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Heart Health

Study: Blood Pressure Should Be Taken in Both Arms

To get the best possible blood pressure reading, health care practitioners should start taking readings using both arms, because a difference between the two readings indicates a significantly higher risk of heart disease, new research shows.

Most blood pressure measurements are taken using only one arm. Although the link between heart disease and differences in “interarm” readings had been suspected, this is the first study that provides statistics supporting that theory.

The risk for heart disease is significantly higher when the differences between the two readings is more than 10 points for the systolic (upper number) blood pressure, the researchers found.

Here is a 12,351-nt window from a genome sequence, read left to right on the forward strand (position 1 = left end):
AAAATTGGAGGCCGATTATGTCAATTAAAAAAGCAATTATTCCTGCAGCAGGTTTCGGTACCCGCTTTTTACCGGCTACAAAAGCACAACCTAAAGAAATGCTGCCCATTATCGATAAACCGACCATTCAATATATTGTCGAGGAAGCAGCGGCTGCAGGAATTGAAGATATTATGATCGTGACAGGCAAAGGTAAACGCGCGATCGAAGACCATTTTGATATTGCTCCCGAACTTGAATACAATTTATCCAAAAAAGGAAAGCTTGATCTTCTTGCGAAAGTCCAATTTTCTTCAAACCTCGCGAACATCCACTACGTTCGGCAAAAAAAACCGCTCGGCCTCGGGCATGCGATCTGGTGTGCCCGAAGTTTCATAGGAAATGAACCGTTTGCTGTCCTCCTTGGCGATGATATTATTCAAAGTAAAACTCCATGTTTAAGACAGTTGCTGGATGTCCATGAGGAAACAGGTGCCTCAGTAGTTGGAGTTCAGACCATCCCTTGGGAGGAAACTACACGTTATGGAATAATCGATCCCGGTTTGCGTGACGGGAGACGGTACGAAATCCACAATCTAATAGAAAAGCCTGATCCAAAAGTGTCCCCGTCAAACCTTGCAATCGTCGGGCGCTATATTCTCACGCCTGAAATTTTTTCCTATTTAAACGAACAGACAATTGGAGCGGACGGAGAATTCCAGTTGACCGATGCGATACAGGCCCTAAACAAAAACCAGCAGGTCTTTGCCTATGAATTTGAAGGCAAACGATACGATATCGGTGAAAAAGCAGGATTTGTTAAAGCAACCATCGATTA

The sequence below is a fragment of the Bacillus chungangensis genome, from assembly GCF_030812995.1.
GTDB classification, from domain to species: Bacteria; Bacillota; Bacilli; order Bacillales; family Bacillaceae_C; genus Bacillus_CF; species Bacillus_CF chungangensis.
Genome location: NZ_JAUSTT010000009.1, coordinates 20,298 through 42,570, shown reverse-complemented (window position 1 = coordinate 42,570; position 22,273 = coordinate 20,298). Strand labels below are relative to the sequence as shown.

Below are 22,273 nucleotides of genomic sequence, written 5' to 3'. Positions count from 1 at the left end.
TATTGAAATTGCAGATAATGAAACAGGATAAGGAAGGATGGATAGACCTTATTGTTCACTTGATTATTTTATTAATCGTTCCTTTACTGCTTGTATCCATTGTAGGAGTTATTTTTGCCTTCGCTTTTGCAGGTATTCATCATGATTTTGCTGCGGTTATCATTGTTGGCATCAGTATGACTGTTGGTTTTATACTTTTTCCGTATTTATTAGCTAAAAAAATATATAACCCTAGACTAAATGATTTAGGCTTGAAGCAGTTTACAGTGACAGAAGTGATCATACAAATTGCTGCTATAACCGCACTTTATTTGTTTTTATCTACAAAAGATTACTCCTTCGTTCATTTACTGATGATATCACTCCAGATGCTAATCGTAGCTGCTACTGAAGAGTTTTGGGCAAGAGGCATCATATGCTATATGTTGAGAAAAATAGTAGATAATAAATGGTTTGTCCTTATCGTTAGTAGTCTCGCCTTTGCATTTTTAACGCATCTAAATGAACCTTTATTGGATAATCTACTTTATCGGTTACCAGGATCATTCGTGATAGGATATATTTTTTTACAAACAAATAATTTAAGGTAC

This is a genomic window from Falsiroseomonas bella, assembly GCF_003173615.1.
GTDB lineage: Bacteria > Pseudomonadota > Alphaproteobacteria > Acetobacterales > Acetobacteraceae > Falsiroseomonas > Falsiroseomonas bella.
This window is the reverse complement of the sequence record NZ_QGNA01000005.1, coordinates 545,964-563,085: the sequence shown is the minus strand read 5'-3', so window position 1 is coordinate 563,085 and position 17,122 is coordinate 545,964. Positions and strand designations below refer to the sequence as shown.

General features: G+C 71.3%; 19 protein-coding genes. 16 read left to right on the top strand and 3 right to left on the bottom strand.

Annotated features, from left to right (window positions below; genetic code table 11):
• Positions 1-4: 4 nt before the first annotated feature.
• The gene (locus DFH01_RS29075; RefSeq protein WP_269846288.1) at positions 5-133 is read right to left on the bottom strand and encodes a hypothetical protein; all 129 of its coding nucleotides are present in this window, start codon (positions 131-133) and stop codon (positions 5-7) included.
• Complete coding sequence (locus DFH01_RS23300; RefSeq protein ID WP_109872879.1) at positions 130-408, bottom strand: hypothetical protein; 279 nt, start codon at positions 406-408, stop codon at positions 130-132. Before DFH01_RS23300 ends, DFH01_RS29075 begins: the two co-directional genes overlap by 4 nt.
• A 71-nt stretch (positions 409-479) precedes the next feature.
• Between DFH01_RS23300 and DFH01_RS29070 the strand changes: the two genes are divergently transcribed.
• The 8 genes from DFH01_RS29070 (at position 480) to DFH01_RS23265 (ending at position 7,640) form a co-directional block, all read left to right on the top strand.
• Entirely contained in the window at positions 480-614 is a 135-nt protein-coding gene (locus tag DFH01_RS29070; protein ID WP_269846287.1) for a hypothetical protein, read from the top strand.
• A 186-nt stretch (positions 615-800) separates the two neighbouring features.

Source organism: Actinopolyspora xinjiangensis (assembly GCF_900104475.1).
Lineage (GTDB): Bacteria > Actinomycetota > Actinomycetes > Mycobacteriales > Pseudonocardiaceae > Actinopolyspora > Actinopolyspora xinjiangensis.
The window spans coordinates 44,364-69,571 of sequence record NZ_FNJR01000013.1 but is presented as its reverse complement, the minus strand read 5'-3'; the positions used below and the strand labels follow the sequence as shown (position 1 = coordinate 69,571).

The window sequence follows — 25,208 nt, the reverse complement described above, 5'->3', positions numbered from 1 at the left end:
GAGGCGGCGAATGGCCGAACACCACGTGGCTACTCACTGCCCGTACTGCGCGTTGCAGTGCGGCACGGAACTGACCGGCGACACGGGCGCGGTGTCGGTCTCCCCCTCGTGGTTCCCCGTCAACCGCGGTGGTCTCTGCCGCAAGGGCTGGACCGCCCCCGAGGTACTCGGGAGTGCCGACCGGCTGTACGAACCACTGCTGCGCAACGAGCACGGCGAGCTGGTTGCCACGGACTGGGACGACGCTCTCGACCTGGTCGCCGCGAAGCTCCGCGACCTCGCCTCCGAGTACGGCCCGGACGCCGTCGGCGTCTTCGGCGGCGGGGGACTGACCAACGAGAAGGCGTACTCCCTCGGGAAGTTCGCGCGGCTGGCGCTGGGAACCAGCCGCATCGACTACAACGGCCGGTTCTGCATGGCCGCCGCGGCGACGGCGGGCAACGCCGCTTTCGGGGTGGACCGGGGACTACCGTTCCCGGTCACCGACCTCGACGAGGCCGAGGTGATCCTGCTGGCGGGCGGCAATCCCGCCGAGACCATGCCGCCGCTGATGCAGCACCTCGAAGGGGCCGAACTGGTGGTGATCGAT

This new study, by researchers from Massachusetts General Hospital, analyzed statistics from 3,390 participants aged 40 years and older who participated in the Framingham Heart Study. The subjects were free of cardiovascular disease at the beginning of their participation, but investigators found that participants with higher interarm systolic blood pressure differences were at a much higher risk for future cardiovascular events than those with less than a 10 point difference between arms.

Researchers also found that subjects with elevated interarm blood pressure difference were older, had a greater prevalence of diabetes mellitus, higher systolic blood pressure, and a higher total cholesterol level.

The investigators, whose findings were published in The American Journal of Medicine, suggested that practitioners start taking readings in both arms.

 "Even modest differences in clinically-measured systolic blood pressures in the upper extremities reflect an increase in cardiovascular risk," says explains lead investigator Ido Weinberg, MD, of Massachusetts General’s Institute for Heart Vascular and Stroke Care.

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